Reaching for the stars ought to invoke a reverence as precious as that we experience when reaching out to hold our newborn infant for the first time. There should be nothing cavalier about our efforts. There is no room for trial and error when it comes to holding new life in our hands. We must value that life at least as much as we value our own. If we cannot do this, we have no business holding the baby.
If others were to judge our treatment of Planet Earth as the measure by which we were considered suitable stewards of other worlds, we would fail miserably. Our planetary report card would be all Fs. Economics -- F -- our world lives on credit borrowed from the next generation. Ecology -- F -- for the sake of industrial pride and profit we have shamelessly exploited and almost irreparably destroyed the balance of life. Sociology -- F -- nation rises against nation, kingdom against kingdom, a man's enemies are the members of his own household and yet we presume to be experts in human relations. Incredible!
Unfortunately, the most incredible thing about mankind as a race is our shared audacity -- an audacity as impudent as it is reckless. No, there are no As on our report card to commend us as suitable candidates for the exploration of other worlds. Our reckless treatment of our launching pad is predictive. If the cornerstone is so carelessly shaped and placed how unleveled and hopelessly out of square is the foundation likely to be. And if the foundation is neither level nor square, why do we continue to naively believe that our efforts will meet with success. If the concept is faulty the completion will be flawed!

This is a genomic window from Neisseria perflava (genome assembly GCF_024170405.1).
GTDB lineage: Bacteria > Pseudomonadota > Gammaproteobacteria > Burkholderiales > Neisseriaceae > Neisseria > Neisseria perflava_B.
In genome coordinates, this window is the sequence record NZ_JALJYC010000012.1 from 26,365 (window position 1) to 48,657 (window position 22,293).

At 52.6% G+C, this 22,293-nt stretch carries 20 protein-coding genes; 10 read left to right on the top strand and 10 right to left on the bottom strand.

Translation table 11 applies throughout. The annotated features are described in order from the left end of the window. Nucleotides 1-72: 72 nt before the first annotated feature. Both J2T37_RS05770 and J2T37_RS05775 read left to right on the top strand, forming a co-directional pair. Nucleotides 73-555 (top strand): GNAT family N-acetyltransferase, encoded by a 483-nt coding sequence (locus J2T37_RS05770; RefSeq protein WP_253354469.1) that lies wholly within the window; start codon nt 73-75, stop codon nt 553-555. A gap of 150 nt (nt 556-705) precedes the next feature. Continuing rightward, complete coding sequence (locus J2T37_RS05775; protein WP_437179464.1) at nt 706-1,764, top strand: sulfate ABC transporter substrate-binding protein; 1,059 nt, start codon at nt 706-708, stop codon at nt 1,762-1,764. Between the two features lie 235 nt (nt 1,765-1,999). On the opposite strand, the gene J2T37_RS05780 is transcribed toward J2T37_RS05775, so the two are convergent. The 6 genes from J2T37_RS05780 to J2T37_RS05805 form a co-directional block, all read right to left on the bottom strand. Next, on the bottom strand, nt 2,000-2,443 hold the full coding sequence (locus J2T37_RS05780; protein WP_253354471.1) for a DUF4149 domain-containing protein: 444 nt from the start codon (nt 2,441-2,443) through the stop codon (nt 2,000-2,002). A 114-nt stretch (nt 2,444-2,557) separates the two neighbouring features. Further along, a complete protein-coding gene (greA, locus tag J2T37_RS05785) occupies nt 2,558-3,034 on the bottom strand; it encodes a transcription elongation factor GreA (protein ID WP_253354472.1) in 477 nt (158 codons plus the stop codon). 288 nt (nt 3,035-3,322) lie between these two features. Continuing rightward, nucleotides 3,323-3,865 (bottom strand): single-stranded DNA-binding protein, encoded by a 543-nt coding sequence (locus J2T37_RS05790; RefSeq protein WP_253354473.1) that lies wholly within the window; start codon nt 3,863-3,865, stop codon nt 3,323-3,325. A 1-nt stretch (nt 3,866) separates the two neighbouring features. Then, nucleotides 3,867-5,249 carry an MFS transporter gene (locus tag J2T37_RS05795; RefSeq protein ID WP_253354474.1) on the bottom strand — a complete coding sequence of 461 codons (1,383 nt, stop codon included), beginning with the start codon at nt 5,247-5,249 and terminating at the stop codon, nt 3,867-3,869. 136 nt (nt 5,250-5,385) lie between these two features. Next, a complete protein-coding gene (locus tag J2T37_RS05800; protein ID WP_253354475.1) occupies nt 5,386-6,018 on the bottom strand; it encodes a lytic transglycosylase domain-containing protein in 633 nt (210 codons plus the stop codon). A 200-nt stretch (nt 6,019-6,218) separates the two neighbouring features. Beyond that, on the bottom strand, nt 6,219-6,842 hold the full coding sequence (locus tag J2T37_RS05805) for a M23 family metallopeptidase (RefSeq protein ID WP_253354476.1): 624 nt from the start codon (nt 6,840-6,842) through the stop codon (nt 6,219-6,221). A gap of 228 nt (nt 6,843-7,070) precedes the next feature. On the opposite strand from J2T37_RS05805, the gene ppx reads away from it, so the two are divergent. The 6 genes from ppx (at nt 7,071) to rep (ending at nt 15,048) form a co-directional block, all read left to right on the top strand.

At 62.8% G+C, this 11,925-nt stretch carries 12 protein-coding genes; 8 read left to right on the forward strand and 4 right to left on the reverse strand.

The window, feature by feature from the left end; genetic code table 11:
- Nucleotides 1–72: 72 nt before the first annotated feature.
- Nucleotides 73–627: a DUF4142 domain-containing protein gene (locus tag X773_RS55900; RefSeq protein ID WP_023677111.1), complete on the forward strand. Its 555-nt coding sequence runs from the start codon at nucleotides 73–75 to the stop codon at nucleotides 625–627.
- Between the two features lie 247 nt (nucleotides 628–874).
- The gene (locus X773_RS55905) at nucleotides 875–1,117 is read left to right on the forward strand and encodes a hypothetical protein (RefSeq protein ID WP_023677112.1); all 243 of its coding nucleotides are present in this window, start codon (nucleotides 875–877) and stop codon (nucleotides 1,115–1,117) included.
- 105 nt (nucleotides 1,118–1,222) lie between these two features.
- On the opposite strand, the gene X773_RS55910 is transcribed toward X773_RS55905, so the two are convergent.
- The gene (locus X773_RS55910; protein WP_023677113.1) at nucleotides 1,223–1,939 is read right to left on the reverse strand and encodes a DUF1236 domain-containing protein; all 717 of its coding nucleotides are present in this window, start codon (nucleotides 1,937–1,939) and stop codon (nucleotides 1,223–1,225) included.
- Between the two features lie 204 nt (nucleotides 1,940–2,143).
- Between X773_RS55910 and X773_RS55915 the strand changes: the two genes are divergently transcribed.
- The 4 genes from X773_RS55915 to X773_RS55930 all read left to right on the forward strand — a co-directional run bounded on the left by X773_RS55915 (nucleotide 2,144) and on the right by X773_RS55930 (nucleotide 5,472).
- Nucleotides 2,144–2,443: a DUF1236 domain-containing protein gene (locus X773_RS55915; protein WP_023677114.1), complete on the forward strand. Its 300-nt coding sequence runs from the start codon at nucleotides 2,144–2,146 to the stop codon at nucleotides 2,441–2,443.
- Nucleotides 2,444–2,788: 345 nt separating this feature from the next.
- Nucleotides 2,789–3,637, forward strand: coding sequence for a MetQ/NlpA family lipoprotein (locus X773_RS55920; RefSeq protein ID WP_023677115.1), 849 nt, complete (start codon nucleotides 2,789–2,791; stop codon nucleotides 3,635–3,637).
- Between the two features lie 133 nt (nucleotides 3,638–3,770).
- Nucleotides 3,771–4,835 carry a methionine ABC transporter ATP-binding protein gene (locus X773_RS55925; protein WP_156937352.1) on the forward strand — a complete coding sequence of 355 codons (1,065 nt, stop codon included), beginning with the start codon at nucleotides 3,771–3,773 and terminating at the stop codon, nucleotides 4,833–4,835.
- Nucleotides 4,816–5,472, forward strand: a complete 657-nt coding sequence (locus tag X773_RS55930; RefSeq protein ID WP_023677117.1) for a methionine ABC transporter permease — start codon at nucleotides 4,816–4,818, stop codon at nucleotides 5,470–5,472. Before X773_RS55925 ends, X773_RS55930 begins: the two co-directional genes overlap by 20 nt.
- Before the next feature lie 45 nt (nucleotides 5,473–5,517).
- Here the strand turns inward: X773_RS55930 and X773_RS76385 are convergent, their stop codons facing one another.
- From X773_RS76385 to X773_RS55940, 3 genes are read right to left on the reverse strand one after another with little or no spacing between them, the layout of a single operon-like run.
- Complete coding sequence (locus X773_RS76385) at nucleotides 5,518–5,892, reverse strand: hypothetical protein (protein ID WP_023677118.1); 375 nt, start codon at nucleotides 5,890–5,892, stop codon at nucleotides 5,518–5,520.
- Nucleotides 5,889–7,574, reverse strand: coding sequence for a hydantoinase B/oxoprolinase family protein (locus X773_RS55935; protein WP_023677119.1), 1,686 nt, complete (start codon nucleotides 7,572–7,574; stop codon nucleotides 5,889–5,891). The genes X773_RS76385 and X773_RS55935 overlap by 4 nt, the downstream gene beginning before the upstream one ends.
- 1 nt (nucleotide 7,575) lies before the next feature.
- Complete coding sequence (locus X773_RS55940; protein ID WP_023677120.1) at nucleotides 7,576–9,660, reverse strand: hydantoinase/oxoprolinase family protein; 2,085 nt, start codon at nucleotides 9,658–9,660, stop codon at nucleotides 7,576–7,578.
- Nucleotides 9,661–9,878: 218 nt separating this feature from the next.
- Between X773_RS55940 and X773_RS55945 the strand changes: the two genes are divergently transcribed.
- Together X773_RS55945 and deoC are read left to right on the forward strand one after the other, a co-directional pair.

So should we reach for the stars? By all means! But only if the original inspiring concept is true. Our motive ought not be to escape from the decaying world we've nearly destroyed. A nobler, more redemptive aim ought to be to glorify the Creator of heaven and earth. Here is the watershed divide. If there is no Creator the exploitation of life takes precedence over its preservation. If there is no Creator, life is merely a function of biology without value or purpose. But if there IS a Creator, then all of life is a mystery left for us to explore that we might discover the majesty of our God.
War, industry, technology -- if these are not sanctified they will be vilified by the base nature of men. If they do not bring equity and justice, they will only bring inequity and injustice. At its worst, reaching for the stars exalts men to god-like status without the accompanying godly character. At its best, reaching for the stars proves the capacity of man to reflect the nature and glory of God. If this is not the sacred trust with which we begin, our efforts will be forever doomed to revealing the limitations of mankind one awful layer at a time.
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Thursday, February 17, 2011
It was my mistake. I was perusing a hatchery web site and decided to place an order for 15 Rhode Island Reds. I clicked on this and that and when the final page came up, I realized that I had not seen a hatch date on any of the pages. The last web page said I would be notified by email of the hatch date. I placed the order, but had this nagging feeling that I should find out when these chicks were coming my way. After all, it was January, and I didn't want to deal with baby chicks until the end of February.
Wednesday, December 15, 2010
I have a new wood cook stove. I pondered this decision for a long time. In the process of building our tiny house, I realized that I couldn't fit in a wood heating stove and a regular electric or gas stove and oven. I had to choose one or the other. Since I like to be warm in the winter, I chose the wood cook stove.